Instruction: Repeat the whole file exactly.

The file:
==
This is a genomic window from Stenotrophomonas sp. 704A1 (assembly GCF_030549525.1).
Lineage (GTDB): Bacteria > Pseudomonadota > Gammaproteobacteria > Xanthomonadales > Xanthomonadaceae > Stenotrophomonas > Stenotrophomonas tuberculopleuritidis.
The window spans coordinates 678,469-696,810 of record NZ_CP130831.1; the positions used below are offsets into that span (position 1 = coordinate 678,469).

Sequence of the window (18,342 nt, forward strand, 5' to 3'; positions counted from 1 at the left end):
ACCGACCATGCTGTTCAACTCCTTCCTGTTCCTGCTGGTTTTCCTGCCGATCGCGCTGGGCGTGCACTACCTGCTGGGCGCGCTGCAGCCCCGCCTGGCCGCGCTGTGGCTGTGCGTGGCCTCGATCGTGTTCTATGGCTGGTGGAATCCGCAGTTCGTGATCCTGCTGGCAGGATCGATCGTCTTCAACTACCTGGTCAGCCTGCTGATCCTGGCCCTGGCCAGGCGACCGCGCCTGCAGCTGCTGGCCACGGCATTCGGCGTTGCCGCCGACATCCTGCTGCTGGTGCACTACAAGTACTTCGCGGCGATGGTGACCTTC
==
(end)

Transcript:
This is a genomic window from Stenotrophomonas sp. 704A1 (assembly GCF_030549525.1).
Lineage (GTDB): Bacteria > Pseudomonadota > Gammaproteobacteria > Xanthomonadales > Xanthomonadaceae > Stenotrophomonas > Stenotrophomonas tuberculopleuritidis.
The window spans coordinates 678,469-696,810 of record NZ_CP130831.1; the positions used below are offsets into that span (position 1 = coordinate 678,469).

Sequence of the window (18,342 nt, forward strand, 5' to 3'; positions counted from 1 at the left end):
ACCGACCATGCTGTTCAACTCCTTCCTGTTCCTGCTGGTTTTCCTGCCGATCGCGCTGGGCGTGCACTACCTGCTGGGCGCGCTGCAGCCCCGCCTGGCCGCGCTGTGGCTGTGCGTGGCCTCGATCGTGTTCTATGGCTGGTGGAATCCGCAGTTCGTGATCCTGCTGGCAGGATCGATCGTCTTCAACTACCTGGTCAGCCTGCTGATCCTGGCCCTGGCCAGGCGACCGCGCCTGCAGCTGCTGGCCACGGCATTCGGCGTTGCCGCCGACATCCTGCTGCTGGTGCACTACAAGTACTTCGCGGCGATGGTGACCTTC